Book Review of Mahmood Mamdani’s Neither Settler nor Native
By: Mark Muhannad Ayyash
June 22, 2021
*The material below is part of a book manuscript I am currently writing*
What Fanon and Césaire required of their own partisans, even during the heat of struggle, was to abandon fixed ideas of settled identity and culturally authorized definition. Become different, they said, in order that your fate as colonized peoples can be different; this is why nationalism, for all its obvious necessity, is also the enemy.
—Edward Said, Representing the Colonized: Anthropology’s Interlocutors
Mamdani’s masterful analysis of colonial modernity in Neither Settler nor Native, engenders a number of important and difficult questions that the reader cannot shy away from. Among them are, and let me try to pose these in the simplest way possible: what is the path of decolonization? How can we set ourselves on that path? What is the nation-state and what is it meant to accomplish? Does its original or foundational purpose serve those who are struggling for a decolonized world today? How do we frame and make sense of extreme violence – like murderous ethnic cleansing and genocide – and how do we end it? How do we transform political orders from ones that enact extreme violence, to ones that end such violence? Does this transformation need to be simultaneously political, juridical, social, cultural, and economic? Or do we prioritize the political in our decolonial efforts? And how are we to understand this transformation vis-à-vis the victims and the perpetrators? If we shift our understanding of both as survivors, are the victims and perpetrators able to take the same path towards survivor-hood? Will they be walking there from the same positionality? Is the transformation required of each, of the same order and scope?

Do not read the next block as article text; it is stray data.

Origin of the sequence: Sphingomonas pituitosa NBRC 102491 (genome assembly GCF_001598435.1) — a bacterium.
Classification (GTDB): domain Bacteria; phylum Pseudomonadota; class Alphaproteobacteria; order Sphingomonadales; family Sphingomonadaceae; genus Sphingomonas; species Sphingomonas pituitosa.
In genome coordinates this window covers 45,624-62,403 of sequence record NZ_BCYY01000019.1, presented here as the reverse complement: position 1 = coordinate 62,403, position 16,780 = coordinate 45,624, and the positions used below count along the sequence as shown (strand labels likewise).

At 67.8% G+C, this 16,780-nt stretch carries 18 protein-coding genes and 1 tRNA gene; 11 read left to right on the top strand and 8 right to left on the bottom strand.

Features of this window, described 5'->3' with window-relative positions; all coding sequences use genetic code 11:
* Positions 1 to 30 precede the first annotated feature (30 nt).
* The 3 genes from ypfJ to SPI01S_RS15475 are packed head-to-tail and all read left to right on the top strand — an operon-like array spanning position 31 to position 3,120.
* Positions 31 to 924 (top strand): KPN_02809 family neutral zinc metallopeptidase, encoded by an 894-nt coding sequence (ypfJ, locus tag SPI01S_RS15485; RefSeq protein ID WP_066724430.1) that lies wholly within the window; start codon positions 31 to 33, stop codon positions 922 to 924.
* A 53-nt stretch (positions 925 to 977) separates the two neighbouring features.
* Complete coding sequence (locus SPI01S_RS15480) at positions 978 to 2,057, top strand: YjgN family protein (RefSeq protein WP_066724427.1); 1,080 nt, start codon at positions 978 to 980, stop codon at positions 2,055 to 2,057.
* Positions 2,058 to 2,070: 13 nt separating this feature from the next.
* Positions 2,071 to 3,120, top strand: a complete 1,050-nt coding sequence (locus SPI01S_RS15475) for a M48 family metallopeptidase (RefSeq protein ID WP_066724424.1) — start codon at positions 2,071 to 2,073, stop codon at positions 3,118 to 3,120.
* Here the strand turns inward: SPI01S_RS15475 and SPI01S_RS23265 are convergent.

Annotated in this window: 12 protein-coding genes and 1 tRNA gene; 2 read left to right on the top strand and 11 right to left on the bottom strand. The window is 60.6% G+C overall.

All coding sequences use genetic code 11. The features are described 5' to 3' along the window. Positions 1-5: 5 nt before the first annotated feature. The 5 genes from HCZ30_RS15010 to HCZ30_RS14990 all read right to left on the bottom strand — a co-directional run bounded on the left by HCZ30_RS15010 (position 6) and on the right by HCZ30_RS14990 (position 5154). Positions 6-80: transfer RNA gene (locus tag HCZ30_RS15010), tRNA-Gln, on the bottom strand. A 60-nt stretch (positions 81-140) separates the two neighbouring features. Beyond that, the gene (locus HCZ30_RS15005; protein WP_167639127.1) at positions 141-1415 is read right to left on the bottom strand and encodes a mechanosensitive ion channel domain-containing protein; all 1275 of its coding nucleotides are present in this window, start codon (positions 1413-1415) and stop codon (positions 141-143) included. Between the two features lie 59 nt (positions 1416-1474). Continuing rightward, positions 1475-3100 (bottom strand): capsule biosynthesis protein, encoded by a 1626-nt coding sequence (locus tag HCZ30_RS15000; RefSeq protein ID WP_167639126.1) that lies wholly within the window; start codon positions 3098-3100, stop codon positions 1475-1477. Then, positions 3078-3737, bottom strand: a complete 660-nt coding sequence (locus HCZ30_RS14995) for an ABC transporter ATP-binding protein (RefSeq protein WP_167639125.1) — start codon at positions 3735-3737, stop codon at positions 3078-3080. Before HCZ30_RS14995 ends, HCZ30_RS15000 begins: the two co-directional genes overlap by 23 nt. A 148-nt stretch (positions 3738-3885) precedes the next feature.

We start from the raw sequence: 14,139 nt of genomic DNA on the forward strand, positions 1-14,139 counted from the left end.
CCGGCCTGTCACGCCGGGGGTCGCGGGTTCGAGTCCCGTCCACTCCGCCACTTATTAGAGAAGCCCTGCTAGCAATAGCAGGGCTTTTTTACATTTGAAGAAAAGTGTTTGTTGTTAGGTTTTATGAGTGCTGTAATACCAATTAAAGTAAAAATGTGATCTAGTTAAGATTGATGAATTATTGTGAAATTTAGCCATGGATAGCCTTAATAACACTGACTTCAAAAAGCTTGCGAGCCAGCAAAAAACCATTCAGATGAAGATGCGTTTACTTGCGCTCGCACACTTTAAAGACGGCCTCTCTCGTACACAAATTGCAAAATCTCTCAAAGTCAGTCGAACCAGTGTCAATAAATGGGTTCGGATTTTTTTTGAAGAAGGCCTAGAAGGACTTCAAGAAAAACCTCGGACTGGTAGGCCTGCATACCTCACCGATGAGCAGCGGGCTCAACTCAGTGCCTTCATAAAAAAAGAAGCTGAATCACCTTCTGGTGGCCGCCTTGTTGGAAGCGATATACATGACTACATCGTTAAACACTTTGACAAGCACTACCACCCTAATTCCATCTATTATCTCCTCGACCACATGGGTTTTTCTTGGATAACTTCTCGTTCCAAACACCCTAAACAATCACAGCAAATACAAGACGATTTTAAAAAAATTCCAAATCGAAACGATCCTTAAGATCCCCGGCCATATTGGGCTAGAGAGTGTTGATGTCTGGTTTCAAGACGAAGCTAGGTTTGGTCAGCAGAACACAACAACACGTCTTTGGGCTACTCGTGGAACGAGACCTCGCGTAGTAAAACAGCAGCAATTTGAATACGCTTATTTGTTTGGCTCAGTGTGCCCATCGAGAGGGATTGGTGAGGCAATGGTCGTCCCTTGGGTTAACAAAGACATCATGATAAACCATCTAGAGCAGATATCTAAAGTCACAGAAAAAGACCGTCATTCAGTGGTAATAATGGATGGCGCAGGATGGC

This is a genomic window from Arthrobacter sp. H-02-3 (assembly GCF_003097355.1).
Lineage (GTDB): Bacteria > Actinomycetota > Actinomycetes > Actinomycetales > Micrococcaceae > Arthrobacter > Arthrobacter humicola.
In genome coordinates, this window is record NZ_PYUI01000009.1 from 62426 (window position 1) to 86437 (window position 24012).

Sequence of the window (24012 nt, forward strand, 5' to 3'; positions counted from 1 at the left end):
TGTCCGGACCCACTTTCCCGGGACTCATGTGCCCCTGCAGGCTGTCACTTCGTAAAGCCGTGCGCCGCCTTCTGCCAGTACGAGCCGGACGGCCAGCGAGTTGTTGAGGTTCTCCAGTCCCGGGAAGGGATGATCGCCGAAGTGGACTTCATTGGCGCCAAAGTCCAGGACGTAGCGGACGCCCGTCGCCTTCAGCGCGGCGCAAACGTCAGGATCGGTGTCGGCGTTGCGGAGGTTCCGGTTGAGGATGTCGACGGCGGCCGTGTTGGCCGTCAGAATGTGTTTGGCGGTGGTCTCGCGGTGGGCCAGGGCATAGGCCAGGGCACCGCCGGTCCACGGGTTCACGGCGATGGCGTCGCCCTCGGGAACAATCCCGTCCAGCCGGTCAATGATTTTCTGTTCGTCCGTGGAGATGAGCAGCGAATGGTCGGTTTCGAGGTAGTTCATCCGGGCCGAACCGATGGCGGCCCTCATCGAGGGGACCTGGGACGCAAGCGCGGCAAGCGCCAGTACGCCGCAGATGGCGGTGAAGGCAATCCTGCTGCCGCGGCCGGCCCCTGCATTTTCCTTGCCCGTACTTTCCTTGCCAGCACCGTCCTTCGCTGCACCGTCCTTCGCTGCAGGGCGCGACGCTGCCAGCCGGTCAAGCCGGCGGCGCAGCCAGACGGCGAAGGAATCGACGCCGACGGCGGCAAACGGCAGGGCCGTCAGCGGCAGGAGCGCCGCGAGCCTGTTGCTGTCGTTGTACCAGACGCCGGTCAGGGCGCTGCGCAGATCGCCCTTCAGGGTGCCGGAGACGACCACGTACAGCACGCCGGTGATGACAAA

Let me try to approach some of these questions by first briefly exploring what I think is a constructive theoretical tension between Mamdani’s book and a book also published in 2020 by his colleague at Columbia University, Hamid Dabashi, The Emperor is Naked: On the Inevitable Demise of the Nation-State.
Very briefly, Dabashi argues in that book that the postcolonial state does not hold an organic connection with the people, the nations, over whom it rules. In opposing the violences of the state, Dabashi suggests “a complete decoupling of the nation and the state.” (Dabashi, 2020, p. 17) He argues though in his book that the nation needs to be rescued from the state. As the Palestinian nation teaches, Dabashi argues, the nation is the collectivity of the people who have a shared and layered (as opposed to a univocal and bounded) historical archive, set of lived experiences, interests, identities, struggles, and sense of belonging in the world. Against this nation, the state is “predicated on pure violence” and “with no claim to public sovereignty and/or political legitimacy.” (Dabashi, 2020, pp. 38-40) Dabashi makes the case that national liberation and national consciousness (but not the state-building project of nationalism) are crucial to this struggle, just as Fanon also argued long ago. In Dabashi, the nation is neither held nor secured by the state (as is conventionally asserted), but is rather suppressed, oppressed, and eliminated by the state. In this struggle, nations are striving to achieve “their own stateless sovereignty”: that is, a national sovereignty that both precedes and exceeds the state (Dabashi, 2020, p. 163). The nation, then, is a domain that is sovereign from the state precisely because the state can never fully control it, eradicate it, or saturate its possibilities and fully thwart its revolutionary potential.